NEW YORK--(BUSINESS WIRE)--For those entering the workforce, typical top-of-mind issues include opportunities for growth, benefits, and job security -- but nearly half of those entering the nursing profession voice another concern: being bullied by colleagues. According to a just-released Kaplan survey of over 2,000 nursing school graduates from the class of 2014, 48% say they are concerned about being the victims of workplace bullying or working in a hostile working environment.* The survey also found that 39% personally knew nurses who were victims of workplace bullying or a hostile working environment.
One widely cited study found that approximately 60% of nurses left their first nursing job within six months because of bullying issues or because of a hostile work environment.** And studies conducted over the past decade show there’s a financial cost to this for medical providers, ranging from $22,000 to over $64,400 per turnover. (http://www.medscape.com/viewarticle/569393_2).
“Workplace bullying is a disturbing dynamic in the nursing profession and our survey shows that nurses entering the workforce have a justifiable degree of anxiety about the issue,” said Susan Sanders, DNP, RN, NEA-BC and vice president of nursing, Kaplan Test Prep. “What makes workplace bullying among nurses so appalling is that most who enter this profession do so because they care about the well-being of others and rightfully expect the atmosphere of caring to include peer-to-peer interactions. But unfortunately that’s all too frequently not the case. Changing cultural norms within the nursing profession will require efforts from all parties: from nursing graduates, in treating their colleagues with respect and raising awareness by reporting incidents; from nursing leaders, in leading by example to foster supportive behaviors and promote a healthy work environment; from health care institutions, in setting zero tolerance disciplinary policies and empowering staff to report on issues without fear of retaliation; and from academic institutions, in preparing students with conflict management skills to address situations as they arise.”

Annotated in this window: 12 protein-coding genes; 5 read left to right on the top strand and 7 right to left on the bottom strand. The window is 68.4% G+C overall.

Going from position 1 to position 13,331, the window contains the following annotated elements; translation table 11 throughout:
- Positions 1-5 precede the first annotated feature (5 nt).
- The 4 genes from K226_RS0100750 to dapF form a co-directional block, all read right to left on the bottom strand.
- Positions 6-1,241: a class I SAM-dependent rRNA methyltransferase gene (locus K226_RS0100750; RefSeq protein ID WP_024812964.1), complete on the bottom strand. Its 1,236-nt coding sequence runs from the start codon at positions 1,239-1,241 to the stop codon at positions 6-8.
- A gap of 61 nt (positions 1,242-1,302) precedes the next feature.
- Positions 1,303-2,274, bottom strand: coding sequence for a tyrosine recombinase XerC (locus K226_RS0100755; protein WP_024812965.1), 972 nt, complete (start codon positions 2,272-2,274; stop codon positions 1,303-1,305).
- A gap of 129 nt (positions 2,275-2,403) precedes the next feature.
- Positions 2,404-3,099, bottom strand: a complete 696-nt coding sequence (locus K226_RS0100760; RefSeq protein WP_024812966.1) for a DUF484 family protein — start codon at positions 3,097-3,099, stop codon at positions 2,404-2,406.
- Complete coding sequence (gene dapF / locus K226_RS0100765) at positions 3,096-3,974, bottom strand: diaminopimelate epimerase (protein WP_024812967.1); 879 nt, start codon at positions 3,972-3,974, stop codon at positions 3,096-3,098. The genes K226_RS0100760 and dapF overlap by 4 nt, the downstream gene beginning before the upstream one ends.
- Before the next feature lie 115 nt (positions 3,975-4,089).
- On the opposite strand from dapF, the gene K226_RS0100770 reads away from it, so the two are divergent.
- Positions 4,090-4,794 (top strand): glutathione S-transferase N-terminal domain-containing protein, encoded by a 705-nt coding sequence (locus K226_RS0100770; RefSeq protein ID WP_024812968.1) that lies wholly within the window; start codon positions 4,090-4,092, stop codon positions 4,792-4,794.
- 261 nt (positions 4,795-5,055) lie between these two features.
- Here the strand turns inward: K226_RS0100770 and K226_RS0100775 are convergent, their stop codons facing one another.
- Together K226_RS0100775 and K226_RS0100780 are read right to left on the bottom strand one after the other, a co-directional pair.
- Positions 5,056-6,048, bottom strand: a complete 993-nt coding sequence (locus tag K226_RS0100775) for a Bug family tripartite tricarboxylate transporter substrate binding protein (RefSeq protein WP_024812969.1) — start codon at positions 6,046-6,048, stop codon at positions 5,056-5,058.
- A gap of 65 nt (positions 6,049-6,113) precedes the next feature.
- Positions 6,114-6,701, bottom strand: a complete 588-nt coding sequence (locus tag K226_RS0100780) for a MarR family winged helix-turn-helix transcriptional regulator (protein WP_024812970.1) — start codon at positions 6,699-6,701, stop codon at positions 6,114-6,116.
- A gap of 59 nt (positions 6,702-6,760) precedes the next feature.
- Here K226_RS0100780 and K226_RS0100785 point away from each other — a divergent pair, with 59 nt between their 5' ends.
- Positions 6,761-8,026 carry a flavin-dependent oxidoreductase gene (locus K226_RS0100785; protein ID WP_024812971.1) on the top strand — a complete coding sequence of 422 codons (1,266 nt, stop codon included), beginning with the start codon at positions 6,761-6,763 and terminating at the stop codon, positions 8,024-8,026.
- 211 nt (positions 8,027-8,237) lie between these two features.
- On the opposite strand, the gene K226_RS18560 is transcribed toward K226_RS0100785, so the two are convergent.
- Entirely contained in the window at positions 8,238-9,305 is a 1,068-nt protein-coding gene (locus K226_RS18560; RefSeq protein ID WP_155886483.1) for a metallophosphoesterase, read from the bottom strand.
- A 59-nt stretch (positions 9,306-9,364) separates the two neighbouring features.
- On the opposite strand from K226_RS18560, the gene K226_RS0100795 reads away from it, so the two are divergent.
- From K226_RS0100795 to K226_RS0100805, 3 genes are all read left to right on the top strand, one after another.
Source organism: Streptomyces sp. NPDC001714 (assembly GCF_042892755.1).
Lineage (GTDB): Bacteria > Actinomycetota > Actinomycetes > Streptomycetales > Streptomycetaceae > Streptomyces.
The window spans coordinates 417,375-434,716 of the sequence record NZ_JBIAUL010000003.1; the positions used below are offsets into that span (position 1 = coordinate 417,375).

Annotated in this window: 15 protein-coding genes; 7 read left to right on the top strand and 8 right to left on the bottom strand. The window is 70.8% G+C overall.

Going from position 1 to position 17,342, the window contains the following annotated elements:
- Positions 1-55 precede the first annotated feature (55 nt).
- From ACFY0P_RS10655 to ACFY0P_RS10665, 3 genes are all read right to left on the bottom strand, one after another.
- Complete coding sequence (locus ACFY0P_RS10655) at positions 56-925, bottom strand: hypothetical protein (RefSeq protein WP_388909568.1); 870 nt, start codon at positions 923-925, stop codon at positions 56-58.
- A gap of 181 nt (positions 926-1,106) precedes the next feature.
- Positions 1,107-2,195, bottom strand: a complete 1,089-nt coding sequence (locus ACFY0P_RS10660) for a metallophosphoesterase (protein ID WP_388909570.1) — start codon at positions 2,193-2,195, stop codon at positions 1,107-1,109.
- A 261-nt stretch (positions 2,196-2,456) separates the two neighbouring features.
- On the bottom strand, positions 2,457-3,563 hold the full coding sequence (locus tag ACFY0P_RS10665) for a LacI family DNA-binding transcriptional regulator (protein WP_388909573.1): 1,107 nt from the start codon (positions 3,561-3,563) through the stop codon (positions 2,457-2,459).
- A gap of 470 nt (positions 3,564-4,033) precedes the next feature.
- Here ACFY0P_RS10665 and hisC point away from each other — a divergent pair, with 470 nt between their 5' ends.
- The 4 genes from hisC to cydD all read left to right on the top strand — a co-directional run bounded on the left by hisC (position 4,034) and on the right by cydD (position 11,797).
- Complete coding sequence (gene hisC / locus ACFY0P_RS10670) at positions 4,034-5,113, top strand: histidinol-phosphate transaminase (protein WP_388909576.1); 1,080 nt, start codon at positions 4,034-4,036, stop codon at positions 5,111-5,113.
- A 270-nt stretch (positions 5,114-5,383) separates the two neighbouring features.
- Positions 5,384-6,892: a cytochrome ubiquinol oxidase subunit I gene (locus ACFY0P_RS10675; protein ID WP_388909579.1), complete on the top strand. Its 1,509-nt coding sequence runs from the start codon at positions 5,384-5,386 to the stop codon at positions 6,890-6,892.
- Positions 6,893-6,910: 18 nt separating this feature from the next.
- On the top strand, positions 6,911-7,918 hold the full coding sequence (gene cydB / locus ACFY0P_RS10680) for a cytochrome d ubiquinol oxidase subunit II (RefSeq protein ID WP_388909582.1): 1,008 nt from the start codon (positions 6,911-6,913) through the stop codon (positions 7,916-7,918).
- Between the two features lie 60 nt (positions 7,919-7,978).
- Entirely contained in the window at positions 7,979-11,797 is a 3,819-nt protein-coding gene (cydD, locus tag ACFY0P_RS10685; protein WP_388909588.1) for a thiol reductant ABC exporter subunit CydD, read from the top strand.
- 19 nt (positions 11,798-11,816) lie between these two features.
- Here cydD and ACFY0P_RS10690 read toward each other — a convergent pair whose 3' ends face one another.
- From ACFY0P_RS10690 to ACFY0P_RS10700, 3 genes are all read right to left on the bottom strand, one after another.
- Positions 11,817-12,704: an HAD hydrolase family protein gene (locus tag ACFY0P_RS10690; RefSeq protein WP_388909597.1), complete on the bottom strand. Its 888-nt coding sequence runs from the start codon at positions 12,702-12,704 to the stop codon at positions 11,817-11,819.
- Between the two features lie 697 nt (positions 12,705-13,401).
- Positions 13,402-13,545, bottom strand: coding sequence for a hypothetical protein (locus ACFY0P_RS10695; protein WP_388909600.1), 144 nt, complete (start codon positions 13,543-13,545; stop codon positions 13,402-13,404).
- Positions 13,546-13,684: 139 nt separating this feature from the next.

In fact, Kaplan’s survey also found that 79% of nursing school graduates think nursing schools should provide workshops and special training about how to handle workplace bullying or a hostile working environment.
Kaplan is currently surveying nursing school and medical school administrators for additional insight on the issue. Results will be released later this year.
For more information about Kaplan’s survey of nursing school graduates, contact Russell Schaffer at 212.453.7538 or firstname.lastname@example.org.
*The online survey was conducted in August 2014 of 2,012 nursing school graduates who prepared for the NCLEX-RN® exam with Kaplan.
**American Nurse Today, “Break the bullying cycle,“ by Terri Townsend, MA, RN, CCRN, CVRN. January 2012. http://www.americannursetoday.com/assets/0/434/436/440/8612/8614/8618/8648/c1d7657a-4b54-4a43-98d6-05ceee4471cb.pdf
The NCLEX-RN® is a registered trademark of the National Council of State Boards of Nursing, Inc.
About Kaplan Test Prep
Kaplan Test Prep (www.kaptest.com) is a premier provider of educational and career services for individuals, schools and businesses. Established in 1938, Kaplan is the world leader in the test prep industry. With a comprehensive menu of online offerings as well as a complete array of print books and digital products, Kaplan offers preparation for more than 90 standardized tests, including entrance exams for secondary school, college and graduate school, as well as professional licensing exams for attorneys, physicians and nurses. Kaplan also provides private tutoring and graduate admissions consulting services. Additionally, Kaplan operates new economy skills training (NEST) bootcamps designed to provide immersive training in skills that are in high demand in today’s job market and prepare participants for hire.
Note to editors: Kaplan is a subsidiary of The Graham Holdings Company (NYSE: GHC)